Finland Doesn’t Understand Why It Keeps Winning the “Happiest Country” Title
For the fifth year in a row, the Nordic nation is the most content in the world
The United Nations Sustainable Development Solutions Network just released its annual World Happiness Report, and Finland leads the list for the fifth year in a row.
The rest of the top 10 was a group of nations that generally lead the way in global “livability rankings”: Denmark, Iceland, Switzerland, Netherlands, Luxembourg, Sweden, Norway, Israel and New Zealand. The United States placed 16th. (We finished 19th last year, so we can take solace in progress.)
How do the powers that be determine these rankings? Six key criteria are assessed over a three-year average in order to assess “life evaluation”: perceptions of corruption, generosity, freedom to make life choices, healthy life expectancy, social support and GDP per capita.
That “happiest” moniker is a bit of a misnomer. It’s easy fodder for self-help books and tourism boards, but this ranking doesn’t mean that Finland is solely populated with folks who walk around smiling all day long. It’s more an indication of the security and opportunity that the country’s social-democratic system affords its people. Finland is a prosperous country with a massive safety net (its pension system is considered the best in the world), clean air and lakes, little crime, gender equality and a governmental leadership that it trusts.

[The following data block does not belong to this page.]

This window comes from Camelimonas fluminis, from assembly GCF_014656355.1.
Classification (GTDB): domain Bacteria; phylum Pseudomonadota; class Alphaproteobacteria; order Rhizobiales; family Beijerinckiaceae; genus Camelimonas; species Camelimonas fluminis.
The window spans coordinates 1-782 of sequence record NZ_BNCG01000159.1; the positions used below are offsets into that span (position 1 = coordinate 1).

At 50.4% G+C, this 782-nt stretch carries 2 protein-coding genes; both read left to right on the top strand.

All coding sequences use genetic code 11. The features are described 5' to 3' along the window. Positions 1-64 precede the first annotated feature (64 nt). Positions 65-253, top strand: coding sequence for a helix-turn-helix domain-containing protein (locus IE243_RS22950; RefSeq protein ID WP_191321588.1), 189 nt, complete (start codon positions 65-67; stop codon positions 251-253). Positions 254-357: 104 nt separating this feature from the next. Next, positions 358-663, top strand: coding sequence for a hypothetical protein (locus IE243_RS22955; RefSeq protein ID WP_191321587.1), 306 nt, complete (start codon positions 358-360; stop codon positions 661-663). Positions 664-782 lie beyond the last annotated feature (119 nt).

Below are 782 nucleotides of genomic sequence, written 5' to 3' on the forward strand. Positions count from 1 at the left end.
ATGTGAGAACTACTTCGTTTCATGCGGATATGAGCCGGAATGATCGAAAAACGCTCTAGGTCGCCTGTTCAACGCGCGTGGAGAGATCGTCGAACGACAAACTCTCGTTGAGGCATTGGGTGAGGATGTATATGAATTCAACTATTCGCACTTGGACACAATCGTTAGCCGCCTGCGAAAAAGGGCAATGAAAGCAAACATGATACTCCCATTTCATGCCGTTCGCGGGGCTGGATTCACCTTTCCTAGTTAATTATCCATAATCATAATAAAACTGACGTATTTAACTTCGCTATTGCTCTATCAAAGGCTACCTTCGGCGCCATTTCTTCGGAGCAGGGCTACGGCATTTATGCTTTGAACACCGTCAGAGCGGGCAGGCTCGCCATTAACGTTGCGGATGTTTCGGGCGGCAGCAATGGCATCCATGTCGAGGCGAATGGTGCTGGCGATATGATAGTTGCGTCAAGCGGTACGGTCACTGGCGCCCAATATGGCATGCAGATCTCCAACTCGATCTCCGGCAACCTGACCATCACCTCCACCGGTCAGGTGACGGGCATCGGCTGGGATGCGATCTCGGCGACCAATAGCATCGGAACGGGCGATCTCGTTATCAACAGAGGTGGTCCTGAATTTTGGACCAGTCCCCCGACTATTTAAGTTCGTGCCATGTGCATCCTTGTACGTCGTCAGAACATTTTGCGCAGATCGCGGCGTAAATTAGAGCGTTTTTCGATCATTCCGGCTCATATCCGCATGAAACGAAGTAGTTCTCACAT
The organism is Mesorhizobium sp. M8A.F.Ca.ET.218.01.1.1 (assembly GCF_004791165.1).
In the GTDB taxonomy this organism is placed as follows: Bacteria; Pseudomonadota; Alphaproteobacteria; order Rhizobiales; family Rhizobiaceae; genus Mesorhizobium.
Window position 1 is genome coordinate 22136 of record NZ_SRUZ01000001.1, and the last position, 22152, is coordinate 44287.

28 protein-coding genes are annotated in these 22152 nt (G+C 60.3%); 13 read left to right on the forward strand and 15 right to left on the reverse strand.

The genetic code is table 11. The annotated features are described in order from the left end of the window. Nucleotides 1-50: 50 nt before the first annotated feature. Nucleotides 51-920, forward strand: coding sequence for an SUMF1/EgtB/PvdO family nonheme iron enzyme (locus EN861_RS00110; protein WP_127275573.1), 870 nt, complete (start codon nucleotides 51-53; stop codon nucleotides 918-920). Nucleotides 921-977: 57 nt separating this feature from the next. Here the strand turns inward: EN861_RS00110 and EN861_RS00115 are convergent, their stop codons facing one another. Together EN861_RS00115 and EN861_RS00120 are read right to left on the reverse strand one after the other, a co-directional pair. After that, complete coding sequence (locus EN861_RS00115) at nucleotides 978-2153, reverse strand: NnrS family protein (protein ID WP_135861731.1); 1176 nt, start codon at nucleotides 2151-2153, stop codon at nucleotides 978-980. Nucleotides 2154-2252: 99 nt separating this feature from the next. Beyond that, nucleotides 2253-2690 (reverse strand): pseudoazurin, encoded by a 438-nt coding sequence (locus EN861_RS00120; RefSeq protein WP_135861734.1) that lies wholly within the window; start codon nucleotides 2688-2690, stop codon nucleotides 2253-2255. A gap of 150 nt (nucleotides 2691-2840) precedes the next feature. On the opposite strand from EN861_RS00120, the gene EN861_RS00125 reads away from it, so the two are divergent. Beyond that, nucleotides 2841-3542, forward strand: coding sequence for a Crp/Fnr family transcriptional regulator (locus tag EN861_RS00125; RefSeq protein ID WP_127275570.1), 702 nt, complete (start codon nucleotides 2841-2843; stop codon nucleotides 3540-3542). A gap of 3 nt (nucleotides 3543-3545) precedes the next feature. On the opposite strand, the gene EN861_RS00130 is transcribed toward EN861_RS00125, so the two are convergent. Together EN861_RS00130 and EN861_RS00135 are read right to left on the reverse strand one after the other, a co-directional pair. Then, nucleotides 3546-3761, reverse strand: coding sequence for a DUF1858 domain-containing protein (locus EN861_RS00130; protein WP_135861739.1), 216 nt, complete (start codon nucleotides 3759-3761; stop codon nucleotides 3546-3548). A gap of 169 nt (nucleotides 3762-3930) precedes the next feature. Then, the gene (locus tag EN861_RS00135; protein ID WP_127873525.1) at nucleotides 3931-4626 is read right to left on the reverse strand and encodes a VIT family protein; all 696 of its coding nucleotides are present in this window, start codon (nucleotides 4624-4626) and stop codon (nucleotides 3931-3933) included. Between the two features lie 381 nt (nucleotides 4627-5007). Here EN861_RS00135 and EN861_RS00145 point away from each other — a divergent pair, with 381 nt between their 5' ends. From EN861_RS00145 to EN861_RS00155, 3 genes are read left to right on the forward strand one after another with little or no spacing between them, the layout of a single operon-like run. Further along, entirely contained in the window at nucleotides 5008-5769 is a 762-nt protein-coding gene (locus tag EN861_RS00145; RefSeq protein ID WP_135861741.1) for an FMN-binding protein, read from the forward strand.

Finns, for their part, have long seemed a bit confused by these rankings. (It must be somewhat disarming to be told you’ve reached a state of social nirvana that the rest of the planet, including a superpower like America, can only dream about.) Last year, after the country won the title for the fourth year in the row, one Finnish writer said to The New York Times: “[It’s] too much. The weather is like the worst day in London, every day. There’s definitely something in our history that makes us have this kind of low self-esteem as a nation, always feeling like an underdog.”
That said, when the Finns hear questions like “Did you learn or do something interesting yesterday?” or “Were you treated with respect all day yesterday?”— which is part of World Happiness Report methodology — they appear to be providing some really positive answers. It probably isn’t constructive to think of Finland as “happiest,” then, but in many ways, the most content. There’s a level of predictability to their daily well-being, which is something the vast majority of people in the 146 countries surveyed.
Of course, this report is already slightly dated, considering geopolitical tension in Finland’s region. It shares a border with Russia, and has no doubt already felt the strain of the Ukrainian conflict, from the hypothetical (Vladimir Putin’s nuclear threats) to the real and present (the millions of refugees fleeing war-torn cities). That level of destabilization crosses borders, literally.
In order to check out the rest of the rankings, head here.
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